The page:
The forum in Farmingdale Thursday was designed to inform people about a new state law that extends time-limits for child abuse victims to file criminal charges or lawsuits. But the forum also served as a support group for these survivors.
Jeffrey Dion, head of the Zero Abuse Project, told the group of 40 assembled at the Farmingdale Public Library that many victims had not pursued legal action because the state's statute of limitations had expired by the time they were emotionally ready to come forward.
The focus of the gathering was the New York Child Victims Act, enacted earlier this year. Dion told the group the new law was designed to help those types of victims.
The law allows a one-year period for filing molestation lawsuits, regardless of how long ago the abuse occurred. Previously, New York’s statute of limitations required civil or criminal charges be filed by a victims' 23rd birthday, Dion said.
"Often, the problems don't manifest until adulthood," he said, noting that studies show the average age for a victim to disclose child abuse is 52. "It's like being exposed to asbestos today but not feeling the effects for 30 years."
Dion told the group he had been sexually molested when he was 7. But it wasn't until he was in his 30s, Dion said, that he realized how the abuse had harmed him emotionally.
People avoid coming forward for numerous reasons, he said. Some young people fear they won't be believed or will somehow be blamed for what happened. Others have been threatened into secrecy, Dion said.
"The perps threaten them, saying, 'I'll kill you or your dog,' " Dion said.
Harold Siering, 55, of Massapequa Park, said he had been sexually abused as a child. He had traveled to Albany to speak in favor of the new law.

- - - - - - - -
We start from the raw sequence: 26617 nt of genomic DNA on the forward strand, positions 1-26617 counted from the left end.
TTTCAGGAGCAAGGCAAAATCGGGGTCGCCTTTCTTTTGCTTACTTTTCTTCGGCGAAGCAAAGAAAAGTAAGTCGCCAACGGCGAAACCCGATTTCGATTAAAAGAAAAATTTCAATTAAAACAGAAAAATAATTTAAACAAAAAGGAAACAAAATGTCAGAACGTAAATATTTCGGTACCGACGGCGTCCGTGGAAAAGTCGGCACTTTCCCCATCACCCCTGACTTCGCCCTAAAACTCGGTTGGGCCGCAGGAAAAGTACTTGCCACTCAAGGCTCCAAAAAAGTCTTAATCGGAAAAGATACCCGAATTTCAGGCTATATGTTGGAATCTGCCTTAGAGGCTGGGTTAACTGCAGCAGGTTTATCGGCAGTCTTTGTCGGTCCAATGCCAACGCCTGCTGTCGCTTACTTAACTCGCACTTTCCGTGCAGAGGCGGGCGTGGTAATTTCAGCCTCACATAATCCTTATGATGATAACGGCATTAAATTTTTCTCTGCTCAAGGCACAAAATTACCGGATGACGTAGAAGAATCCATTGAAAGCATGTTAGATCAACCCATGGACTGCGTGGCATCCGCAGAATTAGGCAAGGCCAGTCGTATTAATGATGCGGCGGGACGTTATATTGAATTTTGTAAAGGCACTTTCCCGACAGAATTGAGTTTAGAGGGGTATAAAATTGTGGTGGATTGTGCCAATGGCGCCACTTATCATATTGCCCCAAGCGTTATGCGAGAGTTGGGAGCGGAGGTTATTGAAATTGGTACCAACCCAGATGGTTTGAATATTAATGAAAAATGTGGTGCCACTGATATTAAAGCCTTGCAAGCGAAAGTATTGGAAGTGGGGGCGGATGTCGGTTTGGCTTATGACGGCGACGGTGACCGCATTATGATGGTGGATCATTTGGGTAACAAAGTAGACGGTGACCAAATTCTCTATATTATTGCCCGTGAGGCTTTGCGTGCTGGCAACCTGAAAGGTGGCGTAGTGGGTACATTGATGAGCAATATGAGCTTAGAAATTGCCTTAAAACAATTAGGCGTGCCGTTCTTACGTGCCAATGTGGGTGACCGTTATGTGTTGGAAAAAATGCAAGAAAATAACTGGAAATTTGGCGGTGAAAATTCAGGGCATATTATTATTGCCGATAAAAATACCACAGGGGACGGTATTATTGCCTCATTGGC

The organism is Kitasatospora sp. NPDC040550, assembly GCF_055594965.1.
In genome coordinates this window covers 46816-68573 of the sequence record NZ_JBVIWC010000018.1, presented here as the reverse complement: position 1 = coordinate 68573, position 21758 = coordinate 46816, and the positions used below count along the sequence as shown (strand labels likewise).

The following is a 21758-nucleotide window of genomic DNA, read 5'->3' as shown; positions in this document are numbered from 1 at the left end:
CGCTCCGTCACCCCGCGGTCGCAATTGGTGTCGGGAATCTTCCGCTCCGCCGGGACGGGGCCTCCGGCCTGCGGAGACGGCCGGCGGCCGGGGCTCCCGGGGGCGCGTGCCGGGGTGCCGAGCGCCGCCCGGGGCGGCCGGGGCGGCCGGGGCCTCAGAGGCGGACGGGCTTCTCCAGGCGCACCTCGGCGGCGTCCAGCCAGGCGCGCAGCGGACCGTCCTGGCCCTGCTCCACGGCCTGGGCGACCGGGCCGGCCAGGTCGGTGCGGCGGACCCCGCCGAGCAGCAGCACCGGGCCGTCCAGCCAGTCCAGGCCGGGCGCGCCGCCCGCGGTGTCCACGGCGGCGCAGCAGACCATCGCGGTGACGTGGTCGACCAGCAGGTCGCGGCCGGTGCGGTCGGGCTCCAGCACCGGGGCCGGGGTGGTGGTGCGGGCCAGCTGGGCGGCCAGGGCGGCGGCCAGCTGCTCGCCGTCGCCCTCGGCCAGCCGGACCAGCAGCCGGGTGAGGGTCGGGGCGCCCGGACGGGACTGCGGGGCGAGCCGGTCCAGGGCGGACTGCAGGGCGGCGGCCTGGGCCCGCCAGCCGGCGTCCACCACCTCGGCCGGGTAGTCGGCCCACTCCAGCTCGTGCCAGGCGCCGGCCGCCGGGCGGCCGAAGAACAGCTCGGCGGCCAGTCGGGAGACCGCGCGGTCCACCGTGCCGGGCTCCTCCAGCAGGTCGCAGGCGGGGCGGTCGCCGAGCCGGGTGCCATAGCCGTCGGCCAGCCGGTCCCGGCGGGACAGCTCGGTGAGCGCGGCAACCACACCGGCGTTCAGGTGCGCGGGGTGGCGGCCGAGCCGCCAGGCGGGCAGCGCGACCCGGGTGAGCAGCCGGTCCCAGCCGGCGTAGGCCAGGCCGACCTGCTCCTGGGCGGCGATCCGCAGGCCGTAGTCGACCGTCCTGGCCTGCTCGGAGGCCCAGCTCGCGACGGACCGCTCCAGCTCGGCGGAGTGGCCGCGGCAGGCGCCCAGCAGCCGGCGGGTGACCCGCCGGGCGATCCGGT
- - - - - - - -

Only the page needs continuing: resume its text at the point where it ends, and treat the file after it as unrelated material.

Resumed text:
"I wanted to make sure it passed," he said at the forum. "I already have a case filed."
A few of those in attendance Thursday asked why the new window of opportunity is only one year.
Dion answered that several religious institutions lobbied hard against the law and this was the best deal supporters could get. Organizations such as the Roman Catholic Church and the Boy Scouts had long opposed the legislation on grounds that new allegations of abuse from years past hampers the organizations' ability to defend itself in court.
The Child Victims Act has triggered numerous sexual abuse cases against Diocese of Rockville Centre personnel. A diocese attorney said motions have been filed to dismiss 44 such cases against the diocese.
Some at the library forum said more must be done to help victims. They complained that criminal cases against abusers are often pleaded down to lesser charges, so the person never ends up listed on a sexual predator registry. Others said many attorneys only want to take cases against institutions because they can make more money.
Diane Fabel, 61, who lives in Suffolk County, talked about the sexual abuse she faced in high school, and the troubles she's had in finding a good lawyer.
"They wanted me to build the case for them," Fabel said of the attorneys with whom she has spoken. "I don't know what I should do."